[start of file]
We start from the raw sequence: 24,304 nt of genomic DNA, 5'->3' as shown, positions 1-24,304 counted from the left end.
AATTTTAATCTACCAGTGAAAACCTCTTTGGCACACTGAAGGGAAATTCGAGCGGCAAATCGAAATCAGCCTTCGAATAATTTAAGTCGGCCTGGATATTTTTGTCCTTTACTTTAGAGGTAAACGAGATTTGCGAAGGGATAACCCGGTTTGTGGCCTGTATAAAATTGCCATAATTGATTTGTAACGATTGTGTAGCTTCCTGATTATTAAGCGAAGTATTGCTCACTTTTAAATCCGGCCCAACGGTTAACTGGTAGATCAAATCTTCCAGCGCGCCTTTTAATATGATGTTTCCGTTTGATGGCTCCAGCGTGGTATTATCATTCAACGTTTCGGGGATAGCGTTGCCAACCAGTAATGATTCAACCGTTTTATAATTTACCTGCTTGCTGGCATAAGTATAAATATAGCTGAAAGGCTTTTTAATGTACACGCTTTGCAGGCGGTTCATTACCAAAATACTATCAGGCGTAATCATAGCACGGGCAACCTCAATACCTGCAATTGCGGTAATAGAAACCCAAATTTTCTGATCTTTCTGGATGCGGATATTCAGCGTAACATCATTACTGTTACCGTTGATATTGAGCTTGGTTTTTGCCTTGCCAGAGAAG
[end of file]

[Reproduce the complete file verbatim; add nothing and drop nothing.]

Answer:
We start from the raw sequence: 24,304 nt of genomic DNA, 5'->3' as shown, positions 1-24,304 counted from the left end.
AATTTTAATCTACCAGTGAAAACCTCTTTGGCACACTGAAGGGAAATTCGAGCGGCAAATCGAAATCAGCCTTCGAATAATTTAAGTCGGCCTGGATATTTTTGTCCTTTACTTTAGAGGTAAACGAGATTTGCGAAGGGATAACCCGGTTTGTGGCCTGTATAAAATTGCCATAATTGATTTGTAACGATTGTGTAGCTTCCTGATTATTAAGCGAAGTATTGCTCACTTTTAAATCCGGCCCAACGGTTAACTGGTAGATCAAATCTTCCAGCGCGCCTTTTAATATGATGTTTCCGTTTGATGGCTCCAGCGTGGTATTATCATTCAACGTTTCGGGGATAGCGTTGCCAACCAGTAATGATTCAACCGTTTTATAATTTACCTGCTTGCTGGCATAAGTATAAATATAGCTGAAAGGCTTTTTAATGTACACGCTTTGCAGGCGGTTCATTACCAAAATACTATCAGGCGTAATCATAGCACGGGCAACCTCAATACCTGCAATTGCGGTAATAGAAACCCAAATTTTCTGATCTTTCTGGATGCGGATATTCAGCGTAACATCATTACTGTTACCGTTGATATTGAGCTTGGTTTTTGCCTTGCCAGAGAAG